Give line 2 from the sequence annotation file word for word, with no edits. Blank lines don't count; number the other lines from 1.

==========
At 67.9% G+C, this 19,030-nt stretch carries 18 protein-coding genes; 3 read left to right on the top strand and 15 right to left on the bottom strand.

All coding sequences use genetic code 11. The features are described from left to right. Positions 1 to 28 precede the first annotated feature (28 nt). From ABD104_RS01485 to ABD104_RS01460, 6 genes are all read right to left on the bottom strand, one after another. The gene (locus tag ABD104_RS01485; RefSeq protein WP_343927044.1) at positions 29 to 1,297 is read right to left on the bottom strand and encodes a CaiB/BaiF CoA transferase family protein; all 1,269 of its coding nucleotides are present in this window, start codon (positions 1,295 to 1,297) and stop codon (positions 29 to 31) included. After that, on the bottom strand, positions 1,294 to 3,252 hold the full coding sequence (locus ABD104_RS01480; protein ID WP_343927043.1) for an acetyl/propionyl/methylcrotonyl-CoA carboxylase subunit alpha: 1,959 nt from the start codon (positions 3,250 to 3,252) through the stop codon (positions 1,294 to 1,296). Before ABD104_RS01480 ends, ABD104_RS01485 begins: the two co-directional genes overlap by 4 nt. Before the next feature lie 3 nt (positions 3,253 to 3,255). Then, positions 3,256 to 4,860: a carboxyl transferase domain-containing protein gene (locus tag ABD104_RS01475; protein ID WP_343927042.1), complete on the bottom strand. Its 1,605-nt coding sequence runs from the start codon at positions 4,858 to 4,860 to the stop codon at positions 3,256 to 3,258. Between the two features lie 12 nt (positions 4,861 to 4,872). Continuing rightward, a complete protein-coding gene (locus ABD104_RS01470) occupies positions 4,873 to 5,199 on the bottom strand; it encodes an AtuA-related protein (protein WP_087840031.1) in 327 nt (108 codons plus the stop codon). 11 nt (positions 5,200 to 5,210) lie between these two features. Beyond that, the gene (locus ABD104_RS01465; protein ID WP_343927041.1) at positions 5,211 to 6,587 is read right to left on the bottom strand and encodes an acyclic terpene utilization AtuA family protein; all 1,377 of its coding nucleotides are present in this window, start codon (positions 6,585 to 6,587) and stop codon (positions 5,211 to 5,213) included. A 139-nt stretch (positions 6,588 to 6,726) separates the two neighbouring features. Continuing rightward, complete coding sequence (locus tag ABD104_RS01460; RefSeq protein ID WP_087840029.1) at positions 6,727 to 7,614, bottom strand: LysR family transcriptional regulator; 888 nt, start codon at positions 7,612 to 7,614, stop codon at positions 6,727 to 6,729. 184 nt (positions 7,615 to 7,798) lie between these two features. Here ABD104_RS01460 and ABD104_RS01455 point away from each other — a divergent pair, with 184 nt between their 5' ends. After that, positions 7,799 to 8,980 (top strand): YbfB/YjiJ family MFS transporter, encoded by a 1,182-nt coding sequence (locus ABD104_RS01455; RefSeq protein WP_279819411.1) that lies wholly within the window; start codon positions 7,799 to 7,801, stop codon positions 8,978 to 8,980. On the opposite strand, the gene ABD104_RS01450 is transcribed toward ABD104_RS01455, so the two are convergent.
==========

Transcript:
All coding sequences use genetic code 11. The features are described from left to right. Positions 1 to 28 precede the first annotated feature (28 nt). From ABD104_RS01485 to ABD104_RS01460, 6 genes are all read right to left on the bottom strand, one after another. The gene (locus tag ABD104_RS01485; RefSeq protein WP_343927044.1) at positions 29 to 1,297 is read right to left on the bottom strand and encodes a CaiB/BaiF CoA transferase family protein; all 1,269 of its coding nucleotides are present in this window, start codon (positions 1,295 to 1,297) and stop codon (positions 29 to 31) included. After that, on the bottom strand, positions 1,294 to 3,252 hold the full coding sequence (locus ABD104_RS01480; protein ID WP_343927043.1) for an acetyl/propionyl/methylcrotonyl-CoA carboxylase subunit alpha: 1,959 nt from the start codon (positions 3,250 to 3,252) through the stop codon (positions 1,294 to 1,296). Before ABD104_RS01480 ends, ABD104_RS01485 begins: the two co-directional genes overlap by 4 nt. Before the next feature lie 3 nt (positions 3,253 to 3,255). Then, positions 3,256 to 4,860: a carboxyl transferase domain-containing protein gene (locus tag ABD104_RS01475; protein ID WP_343927042.1), complete on the bottom strand. Its 1,605-nt coding sequence runs from the start codon at positions 4,858 to 4,860 to the stop codon at positions 3,256 to 3,258. Between the two features lie 12 nt (positions 4,861 to 4,872). Continuing rightward, a complete protein-coding gene (locus ABD104_RS01470) occupies positions 4,873 to 5,199 on the bottom strand; it encodes an AtuA-related protein (protein WP_087840031.1) in 327 nt (108 codons plus the stop codon). 11 nt (positions 5,200 to 5,210) lie between these two features. Beyond that, the gene (locus ABD104_RS01465; protein ID WP_343927041.1) at positions 5,211 to 6,587 is read right to left on the bottom strand and encodes an acyclic terpene utilization AtuA family protein; all 1,377 of its coding nucleotides are present in this window, start codon (positions 6,585 to 6,587) and stop codon (positions 5,211 to 5,213) included. A 139-nt stretch (positions 6,588 to 6,726) separates the two neighbouring features. Continuing rightward, complete coding sequence (locus tag ABD104_RS01460; RefSeq protein ID WP_087840029.1) at positions 6,727 to 7,614, bottom strand: LysR family transcriptional regulator; 888 nt, start codon at positions 7,612 to 7,614, stop codon at positions 6,727 to 6,729. 184 nt (positions 7,615 to 7,798) lie between these two features. Here ABD104_RS01460 and ABD104_RS01455 point away from each other — a divergent pair, with 184 nt between their 5' ends. After that, positions 7,799 to 8,980 (top strand): YbfB/YjiJ family MFS transporter, encoded by a 1,182-nt coding sequence (locus ABD104_RS01455; RefSeq protein WP_279819411.1) that lies wholly within the window; start codon positions 7,799 to 7,801, stop codon positions 8,978 to 8,980. On the opposite strand, the gene ABD104_RS01450 is transcribed toward ABD104_RS01455, so the two are convergent.